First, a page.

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  • Writer's pictureLeMareschal

Do you Train for Success or to Impress?

In a recent CPO class I was teaching, a student asked me what I would suggest as further training to add to his skillset. The first thing that came to mind was First Aid and a defensive driving class. He said he hadn’t thought about those so I took the opportunity to ask him what other training he was thinking of. The answers I got were a Tactical Shotgun and Rifle class and a weapons disarming class.

Now before I continue, understand this was a student who was just entering the close protection industry, with no prior training or work experience in the field.

Having been in the industry for a long time, I realize that continuing education is critical to any professional’s success. I simply believe that as we live we learn and in this industry we have to be better prepared and educated than the bad guys or even our ‘’competitors’’. Before you spend money on your next course, ask yourself a couple of questions:

  1. What position are you currently holding?

Are you a new CPO? Even if you are making a transition from LE or military to private sector security, you may be over trained and under experienced. This makes you new. If you are a new CPO, you will not gain any credibility for having advanced skillsets if you don’t know the basics. How to speak, dress, manners, social etiquette, First Aid…

  1. How do you see yourself in 5 or 10 years?

How far do you want to go in this industry? How do you envision your career? What do you want to achieve?

There are people who are satisfied working in lower “Operator” CP positions due to their family status or just because they are comfortable with it.

If you are a security guard seeking advancement or interested in working in the United States as an armed Security Officer, your primary weapon would be the Semi-Automatic Handgun, so why would you need carbine rifle tactical training? Since your primary focus is to remove your client from the hostile environment, how would you use a two-handed weapon when one is needed to guide your client?  Why would you attempt to master the “tactical rifle” if you don’t know basic and advanced First Aid or even how to tie a necktie?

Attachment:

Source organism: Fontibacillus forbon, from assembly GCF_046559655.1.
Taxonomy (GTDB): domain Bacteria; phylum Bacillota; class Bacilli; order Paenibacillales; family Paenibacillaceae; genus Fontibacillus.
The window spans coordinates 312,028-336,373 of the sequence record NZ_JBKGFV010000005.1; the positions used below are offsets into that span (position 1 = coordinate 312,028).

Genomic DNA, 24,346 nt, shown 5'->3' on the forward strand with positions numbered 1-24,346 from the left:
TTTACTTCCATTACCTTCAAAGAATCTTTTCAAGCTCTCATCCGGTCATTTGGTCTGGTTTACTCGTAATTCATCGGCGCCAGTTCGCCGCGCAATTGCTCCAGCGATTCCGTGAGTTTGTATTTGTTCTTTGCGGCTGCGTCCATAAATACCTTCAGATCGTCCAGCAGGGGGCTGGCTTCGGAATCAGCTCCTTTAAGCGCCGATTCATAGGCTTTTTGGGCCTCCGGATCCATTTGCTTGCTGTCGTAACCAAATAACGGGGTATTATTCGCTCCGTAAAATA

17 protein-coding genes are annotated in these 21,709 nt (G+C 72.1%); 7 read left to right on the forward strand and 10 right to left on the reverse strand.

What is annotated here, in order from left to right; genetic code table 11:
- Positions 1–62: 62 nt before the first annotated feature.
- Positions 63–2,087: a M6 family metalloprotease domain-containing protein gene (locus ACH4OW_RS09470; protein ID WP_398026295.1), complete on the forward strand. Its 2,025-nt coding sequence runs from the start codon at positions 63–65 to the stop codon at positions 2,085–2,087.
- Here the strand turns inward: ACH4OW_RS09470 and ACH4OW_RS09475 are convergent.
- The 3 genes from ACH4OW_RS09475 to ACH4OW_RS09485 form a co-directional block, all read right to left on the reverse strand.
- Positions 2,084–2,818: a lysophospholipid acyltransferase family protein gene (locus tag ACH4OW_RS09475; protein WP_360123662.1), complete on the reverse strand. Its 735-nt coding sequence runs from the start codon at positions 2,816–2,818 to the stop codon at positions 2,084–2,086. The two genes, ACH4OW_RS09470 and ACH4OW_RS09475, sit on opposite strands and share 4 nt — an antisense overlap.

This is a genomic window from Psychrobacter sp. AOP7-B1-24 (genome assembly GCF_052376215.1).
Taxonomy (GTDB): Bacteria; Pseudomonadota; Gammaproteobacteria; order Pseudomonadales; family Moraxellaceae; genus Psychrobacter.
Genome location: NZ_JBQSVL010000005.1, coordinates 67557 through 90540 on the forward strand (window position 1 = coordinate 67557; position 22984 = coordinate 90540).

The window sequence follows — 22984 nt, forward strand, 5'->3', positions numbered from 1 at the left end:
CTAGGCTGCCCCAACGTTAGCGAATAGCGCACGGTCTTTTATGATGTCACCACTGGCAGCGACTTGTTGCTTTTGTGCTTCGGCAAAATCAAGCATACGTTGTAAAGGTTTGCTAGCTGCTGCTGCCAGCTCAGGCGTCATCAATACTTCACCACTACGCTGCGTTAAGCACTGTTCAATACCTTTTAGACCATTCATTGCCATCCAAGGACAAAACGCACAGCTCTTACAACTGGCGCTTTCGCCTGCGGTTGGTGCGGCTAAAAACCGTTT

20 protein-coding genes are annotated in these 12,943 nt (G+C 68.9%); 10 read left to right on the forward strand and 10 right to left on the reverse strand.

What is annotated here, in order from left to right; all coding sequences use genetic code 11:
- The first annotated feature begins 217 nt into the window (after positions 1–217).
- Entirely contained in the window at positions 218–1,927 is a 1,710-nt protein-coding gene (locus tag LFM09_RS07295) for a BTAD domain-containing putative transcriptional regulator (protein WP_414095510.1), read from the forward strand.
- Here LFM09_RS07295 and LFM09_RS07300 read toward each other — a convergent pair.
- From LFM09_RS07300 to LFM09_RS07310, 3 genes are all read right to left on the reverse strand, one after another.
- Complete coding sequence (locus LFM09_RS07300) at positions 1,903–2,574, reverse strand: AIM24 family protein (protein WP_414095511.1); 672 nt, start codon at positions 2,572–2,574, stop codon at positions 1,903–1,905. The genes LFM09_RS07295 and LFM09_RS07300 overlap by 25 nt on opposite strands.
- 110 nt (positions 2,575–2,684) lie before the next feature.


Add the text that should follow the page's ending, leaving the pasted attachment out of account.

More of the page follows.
1. How much money and time are you willing to spend for additional training?

Training in our industry costs a small fortune. Add to the course the time off of work, accommodations, meals and travel to a training site and your cost could exceed $8000.00 dollars U.S. for a week-long course.

There are many training courses available. A training provider/company is a business, not a charity so they want your money. Many of them will use unethical practices in order to sell you their courses so be extremely careful and vet the provider before sending them your money. Especially if you are a U.S. Veteran using your GI Bill.

I have seen courses offered to CPOs such as horseback riding, helicopter rappelling training, commando survival techniques and subterranean exploration, (Cave crawling). Now even if those classes sound cool you have to ask yourself if they are within your professional range of use.

If you want to break into CP industry then start with a nice CP course, get your basics and start building from there. Attend a Basic First Aid and work towards advanced First Aid classes and even Combat Lifesaver. A Security Driving Course would also be valuable.  Any Threat Management class, Computer Forensics, and yes, even Photography. Think about your imaginary “perfect client” and educate yourself toward being the perfect CPO for them. What do you think that client needs you to know? Driving in Germany is not like driving in Iraq or the U.S. And driving in New York is not like driving in Dallas, Texas but First aid or the ability to communicate or knowledge of how to dress to your client’s needs are universal.

Prioritize your training on the needs of your assignment and your career path.  Remember that there are over 3300 security specialties. To be a specialist, you need to master only one. A PSD Personnel Security Detail “Operator” can but does not have to be a socially refined individual and a CPO can but does not need the advanced physical skillsets of a soldier. If you are in a combat or warzone, operate as a PSD Operator, in all other cases operate like a CPO. Know the difference and train to your interest.

Some of the training providers that Athena Academy endorses are:

In the U.S.

Vehicle Dynamics Institute,

White Star Consulting,

Global Options & Solutions,

Independent Security Advisors,

In Europe

VIP Protection Group,

In Australia

Cyrus Strategies & Tactics,

Denida Zinxhiria

Founder & CEO

Athena Worldwide LLC

Athena Academy 


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